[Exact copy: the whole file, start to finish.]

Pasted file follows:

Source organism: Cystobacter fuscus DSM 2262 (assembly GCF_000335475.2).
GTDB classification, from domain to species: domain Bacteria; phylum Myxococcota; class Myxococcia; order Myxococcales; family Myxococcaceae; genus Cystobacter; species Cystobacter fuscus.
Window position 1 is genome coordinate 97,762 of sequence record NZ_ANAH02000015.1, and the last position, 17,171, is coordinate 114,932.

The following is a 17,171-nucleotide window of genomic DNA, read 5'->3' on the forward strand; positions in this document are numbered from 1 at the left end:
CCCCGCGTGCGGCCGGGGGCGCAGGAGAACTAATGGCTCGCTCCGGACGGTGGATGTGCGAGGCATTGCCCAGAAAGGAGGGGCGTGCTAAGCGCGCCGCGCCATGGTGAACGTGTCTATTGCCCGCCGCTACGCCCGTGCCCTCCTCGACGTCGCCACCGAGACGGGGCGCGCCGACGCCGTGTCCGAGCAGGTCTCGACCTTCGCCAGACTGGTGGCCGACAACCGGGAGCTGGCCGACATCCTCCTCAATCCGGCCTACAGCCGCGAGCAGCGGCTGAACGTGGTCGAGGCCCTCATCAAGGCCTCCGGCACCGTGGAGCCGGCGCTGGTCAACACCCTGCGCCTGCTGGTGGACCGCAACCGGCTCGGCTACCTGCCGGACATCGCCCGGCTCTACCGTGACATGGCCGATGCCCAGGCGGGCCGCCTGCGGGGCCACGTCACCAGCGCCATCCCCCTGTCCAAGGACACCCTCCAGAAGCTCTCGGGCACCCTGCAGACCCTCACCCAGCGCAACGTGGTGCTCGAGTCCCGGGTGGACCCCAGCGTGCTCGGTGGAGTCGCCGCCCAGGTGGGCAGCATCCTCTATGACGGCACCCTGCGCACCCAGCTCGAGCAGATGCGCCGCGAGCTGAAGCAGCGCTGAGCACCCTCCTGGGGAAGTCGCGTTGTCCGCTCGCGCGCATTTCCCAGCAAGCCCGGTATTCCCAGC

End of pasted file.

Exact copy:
Source organism: Cystobacter fuscus DSM 2262 (assembly GCF_000335475.2).
GTDB classification, from domain to species: domain Bacteria; phylum Myxococcota; class Myxococcia; order Myxococcales; family Myxococcaceae; genus Cystobacter; species Cystobacter fuscus.
Window position 1 is genome coordinate 97,762 of sequence record NZ_ANAH02000015.1, and the last position, 17,171, is coordinate 114,932.

The following is a 17,171-nucleotide window of genomic DNA, read 5'->3' on the forward strand; positions in this document are numbered from 1 at the left end:
CCCCGCGTGCGGCCGGGGGCGCAGGAGAACTAATGGCTCGCTCCGGACGGTGGATGTGCGAGGCATTGCCCAGAAAGGAGGGGCGTGCTAAGCGCGCCGCGCCATGGTGAACGTGTCTATTGCCCGCCGCTACGCCCGTGCCCTCCTCGACGTCGCCACCGAGACGGGGCGCGCCGACGCCGTGTCCGAGCAGGTCTCGACCTTCGCCAGACTGGTGGCCGACAACCGGGAGCTGGCCGACATCCTCCTCAATCCGGCCTACAGCCGCGAGCAGCGGCTGAACGTGGTCGAGGCCCTCATCAAGGCCTCCGGCACCGTGGAGCCGGCGCTGGTCAACACCCTGCGCCTGCTGGTGGACCGCAACCGGCTCGGCTACCTGCCGGACATCGCCCGGCTCTACCGTGACATGGCCGATGCCCAGGCGGGCCGCCTGCGGGGCCACGTCACCAGCGCCATCCCCCTGTCCAAGGACACCCTCCAGAAGCTCTCGGGCACCCTGCAGACCCTCACCCAGCGCAACGTGGTGCTCGAGTCCCGGGTGGACCCCAGCGTGCTCGGTGGAGTCGCCGCCCAGGTGGGCAGCATCCTCTATGACGGCACCCTGCGCACCCAGCTCGAGCAGATGCGCCGCGAGCTGAAGCAGCGCTGAGCACCCTCCTGGGGAAGTCGCGTTGTCCGCTCGCGCGCATTTCCCAGCAAGCCCGGTATTCCCAGC